5. Sagarmatha (2009)

“Sagarmatha” starts out white hot as a quintessential post-rock album. The first three tracks are all over seven minutes long each and there are hardly any vocals, which just gets in the way of all that juicy repetition that gives your brain the soothing recurring patterns it craves so deeply. That’s why the mind neurogically gravitates toward post-rock. That’s just science. Or psychology. One of those.

Play it again: “As the Little Things Go,” “The Summer Before,” “A Bright Light”
Skip it: Skip your dentist appointment and listen to this album. You were going to skip it anyway.

4. Two Conversations (2003)

“Two Conversations” is far less interlude-y than its previous “Low Level Owl” records, so it seems more accessible. It’s like the band experimented with their sound on LLO, regretted it, and tried to atone for their iterative ways by giving us “Two Conversations.” Either that or they simply grew organically in a direction that felt natural for them and it’s actually the music critics who need to get their shit together and respect the band’s musical choices. Probably the latter.

Play it again: “Innocent Vigilant Ordinary,” “Hanging Marionette,” “Ice Heavy Branches”
Skip it: Skip this album if you’re not that into the Appleseed Cast.

3. Illumination Ritual (2013)

Typically, a band’s eighth studio album has no business being top three anything, but this one is extremely late in the band’s discography yet quietly satisfying. It’s got everything you want on an album. It’s sonically pretty, percussively elegant, rhythmically ethereal, celestially layered, goosebump-inducing at times, and I couldn’t tell you a single lyric on the album despite listening to it on repeat. Perfect record.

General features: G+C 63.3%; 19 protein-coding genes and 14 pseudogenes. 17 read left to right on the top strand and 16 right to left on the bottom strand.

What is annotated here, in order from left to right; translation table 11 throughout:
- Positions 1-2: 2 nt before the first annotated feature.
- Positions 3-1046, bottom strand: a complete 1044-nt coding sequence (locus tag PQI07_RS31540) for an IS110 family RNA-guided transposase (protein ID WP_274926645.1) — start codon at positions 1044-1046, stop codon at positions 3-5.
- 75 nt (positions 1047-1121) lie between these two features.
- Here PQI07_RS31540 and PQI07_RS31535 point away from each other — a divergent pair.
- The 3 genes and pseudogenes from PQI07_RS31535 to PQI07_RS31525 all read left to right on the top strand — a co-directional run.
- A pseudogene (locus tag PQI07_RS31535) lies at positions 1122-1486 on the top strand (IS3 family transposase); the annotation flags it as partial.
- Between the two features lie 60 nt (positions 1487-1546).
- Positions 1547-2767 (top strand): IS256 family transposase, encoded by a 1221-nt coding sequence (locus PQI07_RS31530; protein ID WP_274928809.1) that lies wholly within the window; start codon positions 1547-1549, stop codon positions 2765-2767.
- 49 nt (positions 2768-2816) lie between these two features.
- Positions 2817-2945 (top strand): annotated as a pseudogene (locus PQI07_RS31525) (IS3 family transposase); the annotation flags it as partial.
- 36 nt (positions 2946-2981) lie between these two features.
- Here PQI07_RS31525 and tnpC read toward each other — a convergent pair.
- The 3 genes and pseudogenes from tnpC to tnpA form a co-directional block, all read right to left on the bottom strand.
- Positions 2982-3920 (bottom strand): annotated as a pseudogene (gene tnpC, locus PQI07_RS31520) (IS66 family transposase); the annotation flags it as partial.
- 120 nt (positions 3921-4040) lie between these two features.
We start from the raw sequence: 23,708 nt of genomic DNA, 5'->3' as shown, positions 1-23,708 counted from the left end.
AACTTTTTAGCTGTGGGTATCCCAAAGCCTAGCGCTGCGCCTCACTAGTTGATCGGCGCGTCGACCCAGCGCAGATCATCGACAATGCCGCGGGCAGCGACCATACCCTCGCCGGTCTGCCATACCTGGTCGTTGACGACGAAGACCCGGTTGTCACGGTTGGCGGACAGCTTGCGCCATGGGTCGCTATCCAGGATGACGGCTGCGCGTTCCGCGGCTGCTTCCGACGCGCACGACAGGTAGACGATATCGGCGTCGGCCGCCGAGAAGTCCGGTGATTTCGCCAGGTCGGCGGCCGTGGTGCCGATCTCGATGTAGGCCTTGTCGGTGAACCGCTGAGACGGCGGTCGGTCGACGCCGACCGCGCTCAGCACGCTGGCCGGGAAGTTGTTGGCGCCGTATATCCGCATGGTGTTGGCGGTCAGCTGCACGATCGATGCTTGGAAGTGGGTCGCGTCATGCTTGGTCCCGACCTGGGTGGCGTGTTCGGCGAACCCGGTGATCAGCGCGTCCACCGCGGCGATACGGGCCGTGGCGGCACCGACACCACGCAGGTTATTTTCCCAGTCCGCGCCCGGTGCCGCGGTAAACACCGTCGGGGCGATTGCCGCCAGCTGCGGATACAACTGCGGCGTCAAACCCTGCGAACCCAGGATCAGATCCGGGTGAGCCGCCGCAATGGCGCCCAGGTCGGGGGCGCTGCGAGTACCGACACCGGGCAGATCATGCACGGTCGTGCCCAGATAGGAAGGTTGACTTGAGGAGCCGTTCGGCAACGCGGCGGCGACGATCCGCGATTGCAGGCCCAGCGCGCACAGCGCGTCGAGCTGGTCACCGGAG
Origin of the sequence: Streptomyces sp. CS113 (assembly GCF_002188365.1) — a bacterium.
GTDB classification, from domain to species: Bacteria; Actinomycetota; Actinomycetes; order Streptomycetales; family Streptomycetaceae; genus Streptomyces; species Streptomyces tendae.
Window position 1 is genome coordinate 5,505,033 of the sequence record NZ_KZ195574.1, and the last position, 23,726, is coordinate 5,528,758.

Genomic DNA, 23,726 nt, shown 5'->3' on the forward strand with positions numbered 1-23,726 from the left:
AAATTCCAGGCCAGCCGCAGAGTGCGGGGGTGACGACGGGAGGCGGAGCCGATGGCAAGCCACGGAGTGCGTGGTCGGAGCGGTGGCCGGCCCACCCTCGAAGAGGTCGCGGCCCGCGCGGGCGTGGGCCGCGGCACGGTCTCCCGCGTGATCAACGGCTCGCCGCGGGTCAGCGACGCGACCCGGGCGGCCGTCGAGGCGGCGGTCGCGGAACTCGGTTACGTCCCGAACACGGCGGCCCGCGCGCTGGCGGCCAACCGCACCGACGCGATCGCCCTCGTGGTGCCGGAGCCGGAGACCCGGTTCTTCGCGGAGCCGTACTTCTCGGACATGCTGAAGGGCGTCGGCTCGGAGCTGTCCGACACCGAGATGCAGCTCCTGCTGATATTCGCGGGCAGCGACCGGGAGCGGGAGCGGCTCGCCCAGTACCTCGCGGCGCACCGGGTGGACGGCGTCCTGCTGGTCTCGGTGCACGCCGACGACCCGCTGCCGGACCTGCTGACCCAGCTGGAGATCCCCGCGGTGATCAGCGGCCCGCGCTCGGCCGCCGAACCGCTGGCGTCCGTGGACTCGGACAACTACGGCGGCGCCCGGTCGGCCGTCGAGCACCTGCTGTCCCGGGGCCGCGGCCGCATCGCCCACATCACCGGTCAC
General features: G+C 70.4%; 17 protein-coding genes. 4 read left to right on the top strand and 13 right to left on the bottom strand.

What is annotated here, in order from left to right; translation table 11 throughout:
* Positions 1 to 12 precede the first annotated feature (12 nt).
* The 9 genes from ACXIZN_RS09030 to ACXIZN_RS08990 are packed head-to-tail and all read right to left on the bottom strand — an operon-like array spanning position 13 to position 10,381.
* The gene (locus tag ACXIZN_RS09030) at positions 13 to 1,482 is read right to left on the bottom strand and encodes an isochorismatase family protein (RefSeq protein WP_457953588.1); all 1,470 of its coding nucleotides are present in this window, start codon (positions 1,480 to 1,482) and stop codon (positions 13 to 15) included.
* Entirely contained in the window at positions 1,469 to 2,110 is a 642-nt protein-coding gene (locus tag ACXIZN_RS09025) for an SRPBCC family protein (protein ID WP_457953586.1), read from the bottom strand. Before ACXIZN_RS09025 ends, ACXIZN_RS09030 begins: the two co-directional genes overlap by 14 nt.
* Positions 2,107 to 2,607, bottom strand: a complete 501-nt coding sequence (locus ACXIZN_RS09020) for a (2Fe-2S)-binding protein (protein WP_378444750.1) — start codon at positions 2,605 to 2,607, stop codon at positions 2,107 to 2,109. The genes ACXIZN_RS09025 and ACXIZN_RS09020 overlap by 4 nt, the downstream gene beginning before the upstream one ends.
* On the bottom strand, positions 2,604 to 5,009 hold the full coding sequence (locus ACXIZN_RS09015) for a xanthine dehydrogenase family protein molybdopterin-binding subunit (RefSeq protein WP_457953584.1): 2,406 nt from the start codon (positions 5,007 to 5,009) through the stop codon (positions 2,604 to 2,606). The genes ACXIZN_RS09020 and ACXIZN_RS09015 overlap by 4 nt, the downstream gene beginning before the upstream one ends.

Play it again: “Clearing Life,” “30 Degrees 3 AM,” “Cathedral Rings”
Skip it: Yeah, no.


2. Low Level Owl: Volume I (2001)

There is a remarkable amount of musicianship happening on this album. For instance, I am not quite sure what exactly is going on in the track “Steps and Numbers” that makes me feel like I am ascending into another plane of harmonized existence nor do I really need to know. The great thing about post-rock is that if you are really into one particular part of a song, chances are you’ll hear it for a good three minutes before it moves on to the next progression. It’s nice that the Appleseed Cast gave the fans what they wanted over and over and over again, whether we knew we wanted it or not.

Play it again: “Steps and Numbers,” “On Reflection,” “Sentence”
Skip it: Don’t you dare.

1. Mare Vitalis (2000)

“Mare Vitalis” is Latin for “sea of life” and this album somehow perfectly captures the feeling of being stranded in the middle of the ocean, I think. There are calm before the storm moments between times where your life feels like you’re at the mercy of the potentially ominous oceanic tides ahead of you, yet it also can feel like there might just be hope after all despite all signs pointing to your inevitable death where eventually the seagulls will be picking away at your lifeless corpse. To conclude, “Mare Vitalis” is an emo classic, a post-rock classic, an indie classic, and a seafarer’s classic alike.

Play it again: Play it all again.
Skip it: Skip going in the ocean. Nothing good happens there.